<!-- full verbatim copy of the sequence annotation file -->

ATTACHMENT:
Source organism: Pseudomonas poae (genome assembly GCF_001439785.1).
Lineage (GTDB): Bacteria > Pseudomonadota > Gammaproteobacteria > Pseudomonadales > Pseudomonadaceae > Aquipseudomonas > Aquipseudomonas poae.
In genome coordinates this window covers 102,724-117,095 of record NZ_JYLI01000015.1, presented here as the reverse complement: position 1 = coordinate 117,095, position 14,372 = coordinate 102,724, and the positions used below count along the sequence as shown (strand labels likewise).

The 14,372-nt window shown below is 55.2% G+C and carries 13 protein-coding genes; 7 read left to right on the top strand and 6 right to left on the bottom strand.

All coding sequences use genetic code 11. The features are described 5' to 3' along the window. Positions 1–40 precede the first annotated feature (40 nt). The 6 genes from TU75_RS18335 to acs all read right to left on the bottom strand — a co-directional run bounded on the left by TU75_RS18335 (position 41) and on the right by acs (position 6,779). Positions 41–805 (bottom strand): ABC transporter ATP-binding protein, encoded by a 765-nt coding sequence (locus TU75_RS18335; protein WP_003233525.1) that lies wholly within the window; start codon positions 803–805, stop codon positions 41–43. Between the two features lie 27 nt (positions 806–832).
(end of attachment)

Source organism: Pseudomonas poae (genome assembly GCF_001439785.1).
Lineage (GTDB): Bacteria > Pseudomonadota > Gammaproteobacteria > Pseudomonadales > Pseudomonadaceae > Aquipseudomonas > Aquipseudomonas poae.
In genome coordinates this window covers 102,724-117,095 of record NZ_JYLI01000015.1, presented here as the reverse complement: position 1 = coordinate 117,095, position 14,372 = coordinate 102,724, and the positions used below count along the sequence as shown (strand labels likewise).

The 14,372-nt window shown below is 55.2% G+C and carries 13 protein-coding genes; 7 read left to right on the top strand and 6 right to left on the bottom strand.

All coding sequences use genetic code 11. The features are described 5' to 3' along the window. Positions 1–40 precede the first annotated feature (40 nt). The 6 genes from TU75_RS18335 to acs all read right to left on the bottom strand — a co-directional run bounded on the left by TU75_RS18335 (position 41) and on the right by acs (position 6,779). Positions 41–805 (bottom strand): ABC transporter ATP-binding protein, encoded by a 765-nt coding sequence (locus TU75_RS18335; protein WP_003233525.1) that lies wholly within the window; start codon positions 803–805, stop codon positions 41–43. Between the two features lie 27 nt (positions 806–832).